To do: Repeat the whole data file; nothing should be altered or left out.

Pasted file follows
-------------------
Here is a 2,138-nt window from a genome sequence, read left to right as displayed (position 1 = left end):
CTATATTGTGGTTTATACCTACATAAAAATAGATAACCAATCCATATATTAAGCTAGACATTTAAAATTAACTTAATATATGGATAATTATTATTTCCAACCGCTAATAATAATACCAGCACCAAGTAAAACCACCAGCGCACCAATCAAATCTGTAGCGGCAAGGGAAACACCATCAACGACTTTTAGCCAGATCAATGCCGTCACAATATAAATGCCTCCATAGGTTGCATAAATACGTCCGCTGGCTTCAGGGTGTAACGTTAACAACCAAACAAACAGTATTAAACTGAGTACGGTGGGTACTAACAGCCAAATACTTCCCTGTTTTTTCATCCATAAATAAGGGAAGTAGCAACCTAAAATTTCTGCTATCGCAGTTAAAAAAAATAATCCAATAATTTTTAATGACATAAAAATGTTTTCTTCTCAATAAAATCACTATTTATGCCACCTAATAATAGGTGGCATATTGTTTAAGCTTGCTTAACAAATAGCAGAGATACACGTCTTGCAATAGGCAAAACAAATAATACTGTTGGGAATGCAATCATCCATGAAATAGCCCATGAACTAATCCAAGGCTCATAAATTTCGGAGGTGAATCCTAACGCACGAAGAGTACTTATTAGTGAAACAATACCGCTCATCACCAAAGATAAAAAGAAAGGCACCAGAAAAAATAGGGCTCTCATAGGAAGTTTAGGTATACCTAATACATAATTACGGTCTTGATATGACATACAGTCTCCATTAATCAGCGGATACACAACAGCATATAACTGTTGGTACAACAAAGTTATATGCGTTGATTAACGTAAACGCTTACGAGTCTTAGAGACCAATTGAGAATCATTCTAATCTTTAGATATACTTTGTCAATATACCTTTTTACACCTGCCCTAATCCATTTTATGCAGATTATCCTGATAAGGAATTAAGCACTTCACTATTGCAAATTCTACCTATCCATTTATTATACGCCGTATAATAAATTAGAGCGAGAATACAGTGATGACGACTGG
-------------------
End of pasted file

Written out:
Here is a 2,138-nt window from a genome sequence, read left to right as displayed (position 1 = left end):
CTATATTGTGGTTTATACCTACATAAAAATAGATAACCAATCCATATATTAAGCTAGACATTTAAAATTAACTTAATATATGGATAATTATTATTTCCAACCGCTAATAATAATACCAGCACCAAGTAAAACCACCAGCGCACCAATCAAATCTGTAGCGGCAAGGGAAACACCATCAACGACTTTTAGCCAGATCAATGCCGTCACAATATAAATGCCTCCATAGGTTGCATAAATACGTCCGCTGGCTTCAGGGTGTAACGTTAACAACCAAACAAACAGTATTAAACTGAGTACGGTGGGTACTAACAGCCAAATACTTCCCTGTTTTTTCATCCATAAATAAGGGAAGTAGCAACCTAAAATTTCTGCTATCGCAGTTAAAAAAAATAATCCAATAATTTTTAATGACATAAAAATGTTTTCTTCTCAATAAAATCACTATTTATGCCACCTAATAATAGGTGGCATATTGTTTAAGCTTGCTTAACAAATAGCAGAGATACACGTCTTGCAATAGGCAAAACAAATAATACTGTTGGGAATGCAATCATCCATGAAATAGCCCATGAACTAATCCAAGGCTCATAAATTTCGGAGGTGAATCCTAACGCACGAAGAGTACTTATTAGTGAAACAATACCGCTCATCACCAAAGATAAAAAGAAAGGCACCAGAAAAAATAGGGCTCTCATAGGAAGTTTAGGTATACCTAATACATAATTACGGTCTTGATATGACATACAGTCTCCATTAATCAGCGGATACACAACAGCATATAACTGTTGGTACAACAAAGTTATATGCGTTGATTAACGTAAACGCTTACGAGTCTTAGAGACCAATTGAGAATCATTCTAATCTTTAGATATACTTTGTCAATATACCTTTTTACACCTGCCCTAATCCATTTTATGCAGATTATCCTGATAAGGAATTAAGCACTTCACTATTGCAAATTCTACCTATCCATTTATTATACGCCGTATAATAAATTAGAGCGAGAATACAGTGATGACGACTGG